The Vision Pro is Apple's First PC

The Vision Pro is Apple's First PC
Apple's Vision Pro: Redefining the Personal Computer Experience

Since its debut on February 2nd, the Vision Pro has dominated discussions across my Twitter feed, podcasts, and YouTube channels. Despite the flood of reviews and analyses highlighting its pros and cons, a consensus emerges: For many, the first version may not justify its investment. However, a recurring critique catches the eye—the Vision Pro's notable difficulty in facilitating shared experiences.

The Sharing Dilemma

Apple's latest innovation lacks the ability to support multiple user profiles, transforming guest mode into a cumbersome affair requiring a full setup with each use. This design choice strikes me as surprisingly user-unfriendly.

The Verge first highlighted this issue

It’s easy to imagine a world where this translates into making the Vision Pro more valuable as a multiuser device. Like a lot of people, I tend to share electronics — my criteria for a good entertainment device include whether my husband will use it, too. I don’t see myself wearing the Vision Pro all day for work, but I could imagine putting one on for a couple of hours to play VR / AR games, then handing it off so he can watch TV on a virtual big screen after I fall asleep. Yet the Vision Pro feels designed to undermine that fantasy at every turn.

Ben Thompson of Stratechery echoed this sentiment during a conversation with Mathew Ball, expressing disappointment over the social implications of the device. He shared,

it’s very striking the feeling that inspired in me where it’s not just disappointment and frustration, it kind of makes me feel like a bad person where it’s like I’ve reserved this fun experience that I’m enthusiastic about, and I can’t share it with you.

The unintended message seems to be, 'This is for me, not for us,' a sentiment that at first glance seems unlikely to have been Apple's intention.

Social Beings in a Digital World

The inherent desire to share experiences is fundamental to our social nature. Yet, Apple's decision renders the Vision Pro paradoxically anti-social in its usability. This raises the question: Why would Apple, a company renowned for its user-centric design philosophy, make such a choice?

A Glimpse into Apple's Philosophy

Apple, originally Apple Computers, has evolved significantly since its founding. Steve Jobs's vision of the computer as a personal tool has influenced decades of product design, focusing on individualized experiences.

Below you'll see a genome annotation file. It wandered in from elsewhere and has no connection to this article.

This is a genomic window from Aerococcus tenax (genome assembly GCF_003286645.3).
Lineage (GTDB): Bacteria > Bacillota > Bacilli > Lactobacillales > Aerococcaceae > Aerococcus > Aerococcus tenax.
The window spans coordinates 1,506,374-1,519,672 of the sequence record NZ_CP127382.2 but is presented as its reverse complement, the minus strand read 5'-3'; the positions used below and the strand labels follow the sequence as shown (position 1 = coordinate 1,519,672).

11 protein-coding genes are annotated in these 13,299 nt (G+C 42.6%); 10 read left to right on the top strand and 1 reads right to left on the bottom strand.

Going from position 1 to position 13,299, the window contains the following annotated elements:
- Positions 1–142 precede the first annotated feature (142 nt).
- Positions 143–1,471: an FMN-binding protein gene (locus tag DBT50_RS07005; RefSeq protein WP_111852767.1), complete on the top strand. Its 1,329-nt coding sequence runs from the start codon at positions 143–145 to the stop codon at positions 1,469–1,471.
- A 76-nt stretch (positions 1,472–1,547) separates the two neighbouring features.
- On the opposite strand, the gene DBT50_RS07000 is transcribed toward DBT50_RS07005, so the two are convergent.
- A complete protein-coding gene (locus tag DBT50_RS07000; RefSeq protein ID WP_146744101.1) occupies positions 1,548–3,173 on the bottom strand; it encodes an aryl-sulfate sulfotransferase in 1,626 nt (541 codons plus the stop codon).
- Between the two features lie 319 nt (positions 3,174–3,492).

Steve Jobs' perspective on Apple Computers' role in building personalized computer devices was deeply rooted in his belief that technology itself was not the end goal but a means to empower people. He famously stated,

Technology is nothing. What's important is that you have faith in people, that they're basically good and smart — and if you give them tools, they'll do wonderful things with them

This philosophy underscored his approach to innovation at Apple, where he prioritized the intersection of technology and the humanities. Jobs believed that by focusing on this intersection, Apple could create products that were not only technologically advanced but also deeply personal and capable of enhancing human creativity and productivity. Under his guidance, Apple consistently pushed the boundaries of what personal computing devices could be, leading to the development of revolutionary products like the iPhone and iPad, which have become integral parts of millions of people's lives worldwide.

The Vision Pro, with its tailored features such as in-person face fittings, a variety of face shields, unparalleled eye-tracking, and prescription lenses, epitomizes the ultimate personal device. It reflects a series of calculated trade-offs to harness current technology while prioritizing the user's individual experience.

Beyond Mac vs. PC

Apple's creation of the Vision Pro transcends the old-school Mac vs. PC debate (h/t to Dingboard for the easy meme in the featured image), offering a device that personalizes computing to an unprecedented level. However, this innovation comes at the cost of shareability, a core aspect of how we interact with technology and each other.

The Vision Pro, while a marvel of personal technology, challenges us to consider the balance between personalized experiences and our innate desire to share those experiences with others.

How do you see devices like the Vision Pro shaping our interactions and relationships in the digital age?